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+2 votes

Does anyone know a way to display the currently running function?

In Cadabra v1, this was extremely useful when I was doing a long list of substitutions / functions. It would give the function (e.g. "canonicalise") and display numerically how far along it was. If something were to hang, I could see immediately what the issue was.

I would love to be able to replicate that functionality within Cadabra v2. Perhaps there is a way to query the kernel for this information?

in Feature requests by (1.0k points)

Here is a hack-ish solution to this that I've been using. I've no idea how (in)efficient it is. The idea is to use console.log to dump debugging information to the Interactive Console. This is faster than passing it to the GUI.

Within the Python package, we have to pass it the Console object. I do this with

console = None
console_log = False

def ConsoleLogger(__console__):
    global console
    global console_log
    console = __console__
    console_log = True

This declares a global object 'console' wihtin the package and we use ConsoleLogger(console) to initialize it.

Then I define a Python decorator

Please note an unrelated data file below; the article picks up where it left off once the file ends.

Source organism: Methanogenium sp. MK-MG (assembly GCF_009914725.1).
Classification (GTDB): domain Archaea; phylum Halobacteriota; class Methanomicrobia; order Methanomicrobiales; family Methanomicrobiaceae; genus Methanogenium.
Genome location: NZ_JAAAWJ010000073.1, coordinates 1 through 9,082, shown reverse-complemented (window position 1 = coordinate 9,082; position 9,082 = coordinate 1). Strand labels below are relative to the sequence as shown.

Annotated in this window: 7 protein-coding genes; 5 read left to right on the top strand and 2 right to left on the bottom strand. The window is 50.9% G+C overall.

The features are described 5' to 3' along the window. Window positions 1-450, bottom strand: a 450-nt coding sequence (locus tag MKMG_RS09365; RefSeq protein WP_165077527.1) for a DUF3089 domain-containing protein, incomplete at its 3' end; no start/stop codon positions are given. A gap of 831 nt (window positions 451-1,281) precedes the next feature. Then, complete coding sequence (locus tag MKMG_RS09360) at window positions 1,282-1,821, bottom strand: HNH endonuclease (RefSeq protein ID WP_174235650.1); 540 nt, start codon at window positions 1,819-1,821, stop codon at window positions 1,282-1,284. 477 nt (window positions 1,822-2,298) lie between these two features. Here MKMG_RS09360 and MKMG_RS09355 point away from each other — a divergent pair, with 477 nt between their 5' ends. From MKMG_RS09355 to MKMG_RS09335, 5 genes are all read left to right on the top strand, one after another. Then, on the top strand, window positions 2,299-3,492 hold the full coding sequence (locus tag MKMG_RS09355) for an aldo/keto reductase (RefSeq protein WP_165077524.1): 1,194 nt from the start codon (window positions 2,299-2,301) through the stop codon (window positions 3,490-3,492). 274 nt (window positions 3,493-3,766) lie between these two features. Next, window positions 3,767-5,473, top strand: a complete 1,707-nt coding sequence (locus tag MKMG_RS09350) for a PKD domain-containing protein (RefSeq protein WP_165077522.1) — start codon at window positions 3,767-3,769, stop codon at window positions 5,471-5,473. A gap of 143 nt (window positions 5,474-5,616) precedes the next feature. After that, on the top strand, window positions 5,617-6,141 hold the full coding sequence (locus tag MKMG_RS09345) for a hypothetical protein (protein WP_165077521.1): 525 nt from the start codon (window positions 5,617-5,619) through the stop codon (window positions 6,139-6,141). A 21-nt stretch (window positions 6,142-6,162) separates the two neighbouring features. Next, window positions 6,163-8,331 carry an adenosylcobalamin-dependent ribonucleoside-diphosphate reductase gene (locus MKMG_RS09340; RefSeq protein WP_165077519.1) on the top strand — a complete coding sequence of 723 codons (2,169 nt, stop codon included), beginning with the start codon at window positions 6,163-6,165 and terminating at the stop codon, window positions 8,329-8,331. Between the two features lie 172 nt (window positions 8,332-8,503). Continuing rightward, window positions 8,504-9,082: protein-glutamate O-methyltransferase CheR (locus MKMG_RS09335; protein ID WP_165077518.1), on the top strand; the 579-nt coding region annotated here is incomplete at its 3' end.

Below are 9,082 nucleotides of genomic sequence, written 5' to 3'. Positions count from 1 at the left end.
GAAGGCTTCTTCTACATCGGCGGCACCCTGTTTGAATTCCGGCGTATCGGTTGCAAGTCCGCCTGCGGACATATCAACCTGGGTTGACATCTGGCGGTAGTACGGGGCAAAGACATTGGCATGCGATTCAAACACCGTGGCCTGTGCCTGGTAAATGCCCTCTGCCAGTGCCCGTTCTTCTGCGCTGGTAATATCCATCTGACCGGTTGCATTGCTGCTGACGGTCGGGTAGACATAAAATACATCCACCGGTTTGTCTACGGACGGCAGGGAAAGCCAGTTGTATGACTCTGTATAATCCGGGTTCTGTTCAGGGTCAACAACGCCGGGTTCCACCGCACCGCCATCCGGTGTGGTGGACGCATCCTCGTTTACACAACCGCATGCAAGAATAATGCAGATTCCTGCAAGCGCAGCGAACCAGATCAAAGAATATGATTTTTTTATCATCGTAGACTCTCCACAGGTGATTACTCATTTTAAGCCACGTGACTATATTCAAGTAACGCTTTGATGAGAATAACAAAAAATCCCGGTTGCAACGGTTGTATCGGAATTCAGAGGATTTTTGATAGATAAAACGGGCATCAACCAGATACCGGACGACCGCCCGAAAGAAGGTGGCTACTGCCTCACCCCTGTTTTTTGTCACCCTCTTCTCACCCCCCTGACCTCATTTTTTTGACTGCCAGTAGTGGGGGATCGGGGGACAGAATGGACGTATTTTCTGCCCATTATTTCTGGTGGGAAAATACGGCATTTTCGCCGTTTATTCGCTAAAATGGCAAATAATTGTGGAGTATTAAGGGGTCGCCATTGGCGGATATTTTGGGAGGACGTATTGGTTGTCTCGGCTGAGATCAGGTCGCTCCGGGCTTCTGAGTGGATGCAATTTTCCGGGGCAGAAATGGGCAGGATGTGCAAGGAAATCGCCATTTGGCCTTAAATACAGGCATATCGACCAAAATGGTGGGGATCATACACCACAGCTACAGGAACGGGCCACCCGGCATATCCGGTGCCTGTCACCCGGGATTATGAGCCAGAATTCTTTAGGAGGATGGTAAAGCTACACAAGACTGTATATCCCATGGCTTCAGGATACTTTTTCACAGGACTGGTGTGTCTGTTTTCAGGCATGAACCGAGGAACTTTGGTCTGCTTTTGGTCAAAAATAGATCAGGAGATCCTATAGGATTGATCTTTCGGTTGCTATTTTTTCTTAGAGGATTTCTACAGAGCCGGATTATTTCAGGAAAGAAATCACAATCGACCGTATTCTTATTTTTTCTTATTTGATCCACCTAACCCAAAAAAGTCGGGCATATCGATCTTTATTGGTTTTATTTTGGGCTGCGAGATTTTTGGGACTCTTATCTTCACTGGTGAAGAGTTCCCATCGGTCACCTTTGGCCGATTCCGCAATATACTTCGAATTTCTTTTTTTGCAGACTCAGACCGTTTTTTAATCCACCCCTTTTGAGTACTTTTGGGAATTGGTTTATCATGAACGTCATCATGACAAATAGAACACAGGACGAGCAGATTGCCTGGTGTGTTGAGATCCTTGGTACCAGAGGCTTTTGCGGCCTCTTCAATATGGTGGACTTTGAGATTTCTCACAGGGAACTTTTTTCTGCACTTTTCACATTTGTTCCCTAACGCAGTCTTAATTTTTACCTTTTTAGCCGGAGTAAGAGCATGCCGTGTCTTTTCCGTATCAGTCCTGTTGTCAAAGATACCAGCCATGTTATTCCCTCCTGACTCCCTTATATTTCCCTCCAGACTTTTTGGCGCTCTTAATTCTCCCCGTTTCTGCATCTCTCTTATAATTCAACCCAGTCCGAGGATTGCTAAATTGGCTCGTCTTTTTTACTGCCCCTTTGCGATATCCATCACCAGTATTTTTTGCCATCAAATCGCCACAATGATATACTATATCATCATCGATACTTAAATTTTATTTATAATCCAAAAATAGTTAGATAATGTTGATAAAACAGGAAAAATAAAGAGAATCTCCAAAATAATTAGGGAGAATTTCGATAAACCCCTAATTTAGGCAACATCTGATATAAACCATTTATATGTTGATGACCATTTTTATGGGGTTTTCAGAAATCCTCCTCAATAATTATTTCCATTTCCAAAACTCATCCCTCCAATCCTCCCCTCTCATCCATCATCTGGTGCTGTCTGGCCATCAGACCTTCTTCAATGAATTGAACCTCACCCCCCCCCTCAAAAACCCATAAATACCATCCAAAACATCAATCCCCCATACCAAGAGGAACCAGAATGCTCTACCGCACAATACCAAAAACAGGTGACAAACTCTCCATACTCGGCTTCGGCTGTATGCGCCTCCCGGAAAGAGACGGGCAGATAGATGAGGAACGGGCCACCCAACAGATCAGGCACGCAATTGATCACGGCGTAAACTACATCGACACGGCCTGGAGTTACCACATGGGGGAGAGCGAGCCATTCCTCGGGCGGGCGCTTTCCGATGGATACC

def debugger (func):
    def wrapper(*args, **kwargs):
        console.log(f'\nCalling {func.__name__}')
        initial_terms = len(args[0])
        start_time = time.time()
        result = func(*args, **kwargs)
        end_time = time.time()
        final_terms = len(result)
        console.log(f'{initial_terms} --> {final_terms} terms in {end_time-start_time:.3f} s')
        return result
    return wrapper

Then I can call, e.g.,


to have collect_terms dump its data to the Interactive Console.

Note: the timer only times the actual function, not the debugger wrapper.

1 Answer

+1 vote

There is some internal functionality for algorithms to send out-of-band progress information to the user interface in v2, but it has mostly been to experiment with it and see what we need. Only the meld algorithm really uses it at the moment. I am not sure we have converged on the right mechanism yet, hence it hasn't been included in other algorithms.

The problem is, as always with logging, that you do not want to log too little, but you also do not want to log too much. However, this distinction is very much a function of the problem you are solving: sometimes you want to see an update for all terms canonicalise acts on, but sometimes that's a very fast part of some inner loop and you are not interested in that. Some nested progress indicator is probably best.

If you have any good ideas, please post.

by (76.2k points)